Bailyn’s education was interrupted by World War II, in which he was assigned into the Signal Corps and trained to fluency in German, having already studied French. He entered Harvard graduate school in 1946, where Oscar Handlin, one of the first Jewish professors at the leading Ivy League university, was his mentor and later his colleague. Whatever challenges he may have himself faced in this environment notorious for its anti-Semitism, Harvard offered Bailyn one of the most sought-after tenure-track jobs in America in 1953, though he was a relatively young and unknown scholar.
Bailyn appears to have said very little about the political environment at the time. But anti-communism had exacted a terrible price among writers and artists, and on the American intellectual environment as a whole. It was in this shadow of McCarthyism that the conservative consensus school of American history held sway, whose foremost advocate was the Yale historian Edmund S. Morgan. Bailyn thus emerged as a major intellectual figure in the late 1950s in the immediate aftermath of the McCarthy period, but before the emergence of the New Left on the campuses just a decade later.
In the years immediately after the publication of The Ideological Origins of the American Revolution, entire new academic fields emerged: critical revisionist studies of political, diplomatic and labor history, as well as African American history, women’s history, Native American history, and many more. The new fields criticized what the late Howard Zinn called “establishment history” and brought forward the social history of the oppressed, who had often left behind little or no written record. This yielded fresh and significant results, and, for the colonial period, considerably widened the lens.
Yet the New Left historians tended to dismiss the American Revolution as an elite conspiracy—a position, ironically, that was first made by the Loyalists and the Tories during the imperial crisis—and began to label Bailyn as a consensus, or purely intellectual, historian.
By the 1990s, when Bailyn retired from the classroom, college history departments were becoming bogged down in the miasma created by the cross-pollination of identity politics with postmodernism, a philosophical tendency that rejects narrative in history and even the very effort to establish a factual or objective approach to the study of the past. At that point, the weaknesses and political confusion of the New Left-inspired history, there from the start, emerged as a destructive force aimed not at the revision of history, but at its destruction.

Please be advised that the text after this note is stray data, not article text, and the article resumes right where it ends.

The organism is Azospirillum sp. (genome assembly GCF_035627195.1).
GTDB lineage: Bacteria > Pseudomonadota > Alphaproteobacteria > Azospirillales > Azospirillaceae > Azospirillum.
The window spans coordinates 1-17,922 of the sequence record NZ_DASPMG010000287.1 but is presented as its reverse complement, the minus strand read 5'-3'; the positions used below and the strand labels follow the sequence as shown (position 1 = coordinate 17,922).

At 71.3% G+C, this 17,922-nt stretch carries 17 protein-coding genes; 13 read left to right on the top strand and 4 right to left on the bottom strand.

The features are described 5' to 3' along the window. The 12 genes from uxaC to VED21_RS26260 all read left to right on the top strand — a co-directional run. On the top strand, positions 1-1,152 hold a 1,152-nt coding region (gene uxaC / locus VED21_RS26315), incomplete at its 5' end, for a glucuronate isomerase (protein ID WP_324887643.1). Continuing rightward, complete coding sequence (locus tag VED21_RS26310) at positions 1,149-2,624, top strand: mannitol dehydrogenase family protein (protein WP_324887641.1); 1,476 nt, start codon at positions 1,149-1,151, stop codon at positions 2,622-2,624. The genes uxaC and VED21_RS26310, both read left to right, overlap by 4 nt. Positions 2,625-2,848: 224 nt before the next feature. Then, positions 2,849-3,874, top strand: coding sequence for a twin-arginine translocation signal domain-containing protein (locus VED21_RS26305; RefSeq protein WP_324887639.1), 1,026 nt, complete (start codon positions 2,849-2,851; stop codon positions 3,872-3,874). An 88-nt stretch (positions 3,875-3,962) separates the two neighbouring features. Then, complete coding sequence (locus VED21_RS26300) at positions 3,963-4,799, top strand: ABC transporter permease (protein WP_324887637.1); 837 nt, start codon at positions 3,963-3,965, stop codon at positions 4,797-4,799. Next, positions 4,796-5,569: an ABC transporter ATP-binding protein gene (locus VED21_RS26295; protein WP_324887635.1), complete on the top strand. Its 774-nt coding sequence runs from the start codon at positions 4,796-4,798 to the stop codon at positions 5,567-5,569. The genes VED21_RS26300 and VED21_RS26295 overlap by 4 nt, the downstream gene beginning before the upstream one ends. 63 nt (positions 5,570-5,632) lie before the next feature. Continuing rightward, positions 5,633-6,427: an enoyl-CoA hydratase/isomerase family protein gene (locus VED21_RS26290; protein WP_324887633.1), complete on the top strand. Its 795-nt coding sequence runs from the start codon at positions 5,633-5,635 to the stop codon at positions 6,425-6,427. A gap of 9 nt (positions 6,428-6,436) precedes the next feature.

These reactionary intellectual tendencies for many years appeared to be confined largely to the campuses and the university presses. And even though new identity politics-dominated academic history was richly fed, itself becoming a new establishment, Bailyn continued to win national prizes and awards, and appreciations regularly appeared in the major publications of American liberalism, including the New York Times.
This is no longer the case. The Times obituary to Bailyn, while it acknowledged the undeniable influence of his early career, insinuated that his recent work—his four-decades long study of immigration to the colonies entitled The Peopling of British North America—was outmoded. In line with its relentless promotion of racial conflict as the axis of American history, which is coupled with the libelous claim that white historians are incapable of understanding the historical role and contribution of non-whites, the Times made sure to devote a portion of the obituary to “the strong criticism from fellow historians for what they saw as inadequate or dismissive treatment of nonwhite people.” There is no merit to this criticism. It is a smear aimed to make the Times readership believe that Bailyn’s work is no longer relevant, and that he was a racist.
The last year of Bailyn’s life witnessed the publication of the Times’ promotion of a racialist falsification of history, the 1619 Project. In a blunt, though unintended admission of the intellectually fraudulent character of this operation, Nikole Hannah-Jones—the public face of the Project—recently tweeted that “the 1619 Project is not a history.” It is, rather, “about who gets to control the national narrative, and, therefore, the nation’s shared memory of itself.” This is a retrograde conception that obliterates the distinction between history and myth, and legitimizes lies in the interests of a race-centered political agenda.
The 1619 Project’s central claim—that the American Revolution was a counterrevolution to defend slavery—rests on a series of falsehoods and distortions, up to and including basic errors of chronological order. This flagrant distortion of the past contradicts Bailyn’s career. The aged historian was not consulted for the project, and neither, it is clear enough, were his major books. His work, with its precision toward fact and its appreciation of the colonial world as it existed, was of no use to the Times’ exercise in historical falsification.
The effort to brush aside Bailyn will not succeed. The resurgence of social struggles in the United States will generate a renewed interest in the democratic ideals that inspired the great revolutionaries of the eighteenth century. In this intellectually healthier environment, the work left behind by Bernard Bailyn will be respected for its honesty and objectivity.